Thoughts on Scientology


The following is a substantive repost from the popular Mockingbird Blog. This week has been a rough one for Scientologists, who suffered a bitter public renunciation from a higher-up and a bit of a meltdown by their official spokesman in front of Martin Bashir on "Nightline." Jeff Stockett offers the following reasons for the popularity of Scientology, despite what might be considered the crazy creation story. See the bottom of the post for video of the meltdown. Here are the reasons:

1) Scientology appeals to the human desire to connect. This is nothing new among religions. Human beings are intrinsically built for community and relationship, and as a species we have a general desire to gaininsight/understanding about our environment and surroundings. The teachings of Scientology provide a way for individuals to evaluate and connect with the world around them in a way that is explainable and measurable.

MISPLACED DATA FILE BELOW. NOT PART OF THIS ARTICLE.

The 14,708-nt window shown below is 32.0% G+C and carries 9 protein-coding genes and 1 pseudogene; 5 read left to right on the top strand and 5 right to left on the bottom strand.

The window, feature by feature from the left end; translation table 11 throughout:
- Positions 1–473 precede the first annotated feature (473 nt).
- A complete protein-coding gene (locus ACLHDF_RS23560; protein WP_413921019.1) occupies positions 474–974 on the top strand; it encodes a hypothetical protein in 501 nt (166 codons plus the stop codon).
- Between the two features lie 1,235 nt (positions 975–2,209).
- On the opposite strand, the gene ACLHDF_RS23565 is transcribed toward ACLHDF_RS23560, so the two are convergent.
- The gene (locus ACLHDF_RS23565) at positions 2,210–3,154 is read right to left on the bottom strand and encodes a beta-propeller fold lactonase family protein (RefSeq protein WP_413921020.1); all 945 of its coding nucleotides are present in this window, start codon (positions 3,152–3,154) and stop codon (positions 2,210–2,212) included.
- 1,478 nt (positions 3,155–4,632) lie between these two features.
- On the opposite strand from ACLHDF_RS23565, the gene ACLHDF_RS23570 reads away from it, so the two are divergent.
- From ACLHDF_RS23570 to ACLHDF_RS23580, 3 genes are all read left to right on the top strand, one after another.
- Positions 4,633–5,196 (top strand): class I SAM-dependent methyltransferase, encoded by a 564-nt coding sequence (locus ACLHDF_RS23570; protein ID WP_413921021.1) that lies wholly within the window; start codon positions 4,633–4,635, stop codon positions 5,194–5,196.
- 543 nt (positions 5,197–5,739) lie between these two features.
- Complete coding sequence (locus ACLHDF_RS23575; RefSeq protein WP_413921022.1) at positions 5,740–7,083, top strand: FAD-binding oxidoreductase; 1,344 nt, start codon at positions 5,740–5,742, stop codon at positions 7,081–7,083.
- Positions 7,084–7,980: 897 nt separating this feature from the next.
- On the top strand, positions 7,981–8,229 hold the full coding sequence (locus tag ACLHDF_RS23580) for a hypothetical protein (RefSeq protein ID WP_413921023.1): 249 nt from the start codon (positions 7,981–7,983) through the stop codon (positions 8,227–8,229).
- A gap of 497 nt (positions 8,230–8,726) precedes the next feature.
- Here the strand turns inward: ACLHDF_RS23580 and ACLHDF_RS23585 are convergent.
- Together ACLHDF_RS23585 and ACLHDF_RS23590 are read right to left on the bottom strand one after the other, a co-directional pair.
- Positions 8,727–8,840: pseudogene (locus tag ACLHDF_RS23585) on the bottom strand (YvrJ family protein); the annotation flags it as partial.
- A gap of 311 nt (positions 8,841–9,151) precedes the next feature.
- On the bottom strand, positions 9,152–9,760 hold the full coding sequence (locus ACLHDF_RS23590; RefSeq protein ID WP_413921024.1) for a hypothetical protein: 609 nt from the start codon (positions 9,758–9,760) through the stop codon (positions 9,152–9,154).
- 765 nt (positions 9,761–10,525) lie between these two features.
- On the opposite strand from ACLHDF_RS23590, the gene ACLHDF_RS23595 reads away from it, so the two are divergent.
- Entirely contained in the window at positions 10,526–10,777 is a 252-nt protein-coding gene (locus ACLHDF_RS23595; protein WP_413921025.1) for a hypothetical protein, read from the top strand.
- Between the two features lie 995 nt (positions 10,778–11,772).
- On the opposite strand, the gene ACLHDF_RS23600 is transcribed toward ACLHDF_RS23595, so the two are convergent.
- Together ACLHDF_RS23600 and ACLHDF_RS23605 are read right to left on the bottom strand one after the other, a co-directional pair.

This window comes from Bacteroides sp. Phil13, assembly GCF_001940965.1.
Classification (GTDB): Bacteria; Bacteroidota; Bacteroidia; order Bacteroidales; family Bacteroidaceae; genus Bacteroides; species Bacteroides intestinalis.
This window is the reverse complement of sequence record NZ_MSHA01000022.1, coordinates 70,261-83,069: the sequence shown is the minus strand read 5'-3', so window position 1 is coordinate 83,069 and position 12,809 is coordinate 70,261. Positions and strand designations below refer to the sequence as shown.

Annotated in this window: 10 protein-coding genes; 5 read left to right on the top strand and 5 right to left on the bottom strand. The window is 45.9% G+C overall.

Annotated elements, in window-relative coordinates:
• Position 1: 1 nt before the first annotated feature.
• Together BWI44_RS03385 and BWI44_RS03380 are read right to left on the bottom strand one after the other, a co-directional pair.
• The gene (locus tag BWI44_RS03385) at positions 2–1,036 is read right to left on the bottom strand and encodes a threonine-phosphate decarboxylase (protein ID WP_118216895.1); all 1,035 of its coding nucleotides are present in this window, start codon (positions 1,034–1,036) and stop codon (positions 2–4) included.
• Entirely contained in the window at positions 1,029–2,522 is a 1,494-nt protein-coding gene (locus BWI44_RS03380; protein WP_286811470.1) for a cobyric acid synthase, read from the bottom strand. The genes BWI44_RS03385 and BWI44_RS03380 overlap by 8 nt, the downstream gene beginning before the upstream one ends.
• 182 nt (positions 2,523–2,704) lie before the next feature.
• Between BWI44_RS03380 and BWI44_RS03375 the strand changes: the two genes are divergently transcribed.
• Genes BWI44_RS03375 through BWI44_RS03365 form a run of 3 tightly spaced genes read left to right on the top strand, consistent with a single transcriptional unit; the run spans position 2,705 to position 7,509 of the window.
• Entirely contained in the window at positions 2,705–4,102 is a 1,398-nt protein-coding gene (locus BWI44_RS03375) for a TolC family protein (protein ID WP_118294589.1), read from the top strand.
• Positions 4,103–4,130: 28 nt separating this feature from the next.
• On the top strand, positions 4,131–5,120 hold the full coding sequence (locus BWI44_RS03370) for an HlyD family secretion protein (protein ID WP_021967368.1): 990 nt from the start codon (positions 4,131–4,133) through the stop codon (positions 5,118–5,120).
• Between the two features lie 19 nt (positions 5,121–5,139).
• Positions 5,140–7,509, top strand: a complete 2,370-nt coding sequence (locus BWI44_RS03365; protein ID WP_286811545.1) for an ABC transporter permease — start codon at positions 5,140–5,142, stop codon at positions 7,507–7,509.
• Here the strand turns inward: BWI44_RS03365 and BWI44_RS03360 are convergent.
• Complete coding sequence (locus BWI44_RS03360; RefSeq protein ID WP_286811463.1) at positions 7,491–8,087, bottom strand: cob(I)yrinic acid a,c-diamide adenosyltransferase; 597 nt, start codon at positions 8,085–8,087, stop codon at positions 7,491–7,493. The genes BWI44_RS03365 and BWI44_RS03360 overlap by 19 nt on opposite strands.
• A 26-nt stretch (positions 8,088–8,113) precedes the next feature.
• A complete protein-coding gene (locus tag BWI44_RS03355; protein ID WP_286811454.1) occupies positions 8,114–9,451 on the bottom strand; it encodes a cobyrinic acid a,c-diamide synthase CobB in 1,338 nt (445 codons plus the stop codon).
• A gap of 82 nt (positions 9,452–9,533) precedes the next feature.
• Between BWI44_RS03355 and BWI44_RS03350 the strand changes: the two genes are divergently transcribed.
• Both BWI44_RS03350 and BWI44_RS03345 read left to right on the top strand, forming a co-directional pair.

2) Scientology desires to help individuals confront past (and sometimes present) negative experiences and situations, which is a naturally appealing proposition. The CoS promotes the idea that through L. Ron Hubbard’s self-help counseling technique (called Dianetics or “auditing”(see below) one can come to grips with and move on from past traumas (called “engrams”). This idea of self-improvement is key, in my mind, to much of Scientology’s draw. In Scientology YOU are the one in control, and as you learn to siphon off these troublesome past experiences you become a stronger, freer, and more “Clear” being. For Scientologists, the goal is literally to create a new and better reality, which can only be achieved through the identification and elimination of these engrams. This concept, in principle, isn’t foreign among religions either, as using religion as a path to re-birth or enlightenment is an idea that has been around for centuries.